Key Losses: G/F John Allen (11.5 ppg, 4.9 rpg, 2.6 apg), G Justin Cerasoli (6.2 ppg, 3.0 rpg, 2.5 apg), G/F J.R. Morris (10.1 ppg, 5.8 rpg), F Andre Sweet (8.9 ppg, 5.7 rpg)
Chicago, IL/Transfer from Minnesota
Pittsgrove, NJ/Arthur P. Schalick
Antioch, TN/Oak Hill (VA) Academy
Cincinnati, OH/Transfer from Cincinnati
Pilgrim and Gaines are expected to contribute immediately after transferring in from Cincinnati and Minnesota, respectively. Gaines' defensive prowess will be a boost to the Pirates' frontcourt. Gause, a late signee, is a high-scoring combo guard who will see plenty of time at the point. Garcia and Palmer are both bruising forwards who will add to the physical style the Pirates will play.
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There's not just strength in numbers at Seton Hall this season. There's also numbers with strength.
Ever since he became the Pirates' coach five years ago, Louis Orr has wanted to field a bruising, physical team that could hold its own in the brawny Big East. Finally, he has one.
Two unexpected defections -- promising point guard Justin Cerasoli transferred and J.R. Morris left school early to play professionally -- and the arrival of newcomers have completely re-shaped Seton Hall's appearance and outlook.
Cerasoli's departure has created some uneasiness at point guard, but with seven players checking in at 6-foot-7 and 235 pounds or better, the Pirates can finally measure up with their Big East rivals.
"You need to be physical in this league, and we have the size now that will allow us to be that way," Orr says. "It will have an impact on the way we play at both ends of the floor."
Among the players in the Pirates' frontcourt mix, the least accomplished of the group is the one Orr seems the most excited about. Marcus Cousin, a 6-10, 240-pound forward/center, played sparingly in 18 games last season, averaging 0.4 points and 1.1 rebounds.
"Watch out for Marcus. I'm expecting a lot out of him," Orr says. "He has a chance to be a great rebounder and can give us a good low-post presence. He just needed time to adjust and mature and work on things as a freshman last year."
But finding time in this frontcourt won't be easy. Forward Kelly Whitney embarks on his fourth year as a starter and is looking to rebound from a sub-par season that saw him shoot a career-low 43.1 percent, though he did lead the Pirates in scoring and rebounding.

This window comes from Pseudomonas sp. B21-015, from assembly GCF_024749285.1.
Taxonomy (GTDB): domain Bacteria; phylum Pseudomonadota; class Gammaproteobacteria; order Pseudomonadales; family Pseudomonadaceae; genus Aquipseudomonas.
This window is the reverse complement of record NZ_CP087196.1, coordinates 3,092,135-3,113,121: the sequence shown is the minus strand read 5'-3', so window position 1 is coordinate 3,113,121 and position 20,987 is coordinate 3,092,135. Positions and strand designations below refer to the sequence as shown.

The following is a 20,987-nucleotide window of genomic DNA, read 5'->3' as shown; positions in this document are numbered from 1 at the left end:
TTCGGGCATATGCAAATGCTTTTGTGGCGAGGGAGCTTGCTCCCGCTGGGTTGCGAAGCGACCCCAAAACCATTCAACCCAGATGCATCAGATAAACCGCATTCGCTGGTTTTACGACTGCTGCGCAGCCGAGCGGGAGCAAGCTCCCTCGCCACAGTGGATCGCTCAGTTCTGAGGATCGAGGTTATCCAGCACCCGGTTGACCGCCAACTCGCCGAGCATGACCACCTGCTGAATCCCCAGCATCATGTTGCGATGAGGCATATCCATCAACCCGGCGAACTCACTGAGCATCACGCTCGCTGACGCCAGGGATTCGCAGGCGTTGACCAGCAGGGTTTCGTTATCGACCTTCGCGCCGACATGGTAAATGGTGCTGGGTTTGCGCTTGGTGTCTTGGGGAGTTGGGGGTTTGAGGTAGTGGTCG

Part-time starter Grant Billmeier is back as well, along with forward Mani Messy, a promising athlete who has yet to reach his potential.
Orr finally has some flexibility up front thanks to four newcomers. Stan Gaines, a transfer from Minnesota, will earn immediate time due to his defense and ability to rebound. Gaines started 17 games as a sophomore for the Gophers two years ago, averaging 5.5 points and 3.2 rebounds.
Cincinnati transfer Mike Pilgrim, Orr's second cousin, will be eligible to offer additional help starting in the second semester.
The freshman class offers promise and help in the form of John Garcia (6-9, 235-pounds) and David Palmer (6-9, 240). Both are capable of playing under the basket or on the wing. Palmer spent last year at perennial powerhouse Oak Hill Academy in Virginia.
Cerasoli's departure leaves Seton Hall with only one true point guard on its roster, slender senior Donald Copeland, a reserve for all but 19 games in his career. Copeland, who scored only 91 points in his first two seasons combined, averaged 6.9 points per game last year.
But Orr will likely fall back on a point-guard-by-committee approach, with combo guard Jamar Nutter helping out, along with freshman Paul Gause. Though 5-11 and built like a point guard, Gause scored 3,144 points in high school and averaged 33.9 points as a senior.
"You can play him off the ball because he can make shots, but he can also play point guard," Orr says of Gause. "He's just a guard."
Nutter, meanwhile, is a guard without a position. He's 6-2 and athletic, but is neither a point guard nor a shooting guard. That means he will see time at both spots.
With four-year starter John Allen (a 1,400-point career scorer) and Morris gone, Brian Laing should benefit the most by taking the majority of the minutes at the off guard/wing spot. Laing averaged just 2.8 points last year.
"We're a work in progress," Orr says. "But that doesn't mean I'm putting a limit on how good we can be. We have size, athletic ability and depth, and we haven't had that for a while."
But too many new faces, too much uncertainty at point guard and too much reliance on unproven players likely mean the Pirates are headed for a .500 season. A tougher conference schedule doesn't bode well for a team that finished 4-12 in league play last season.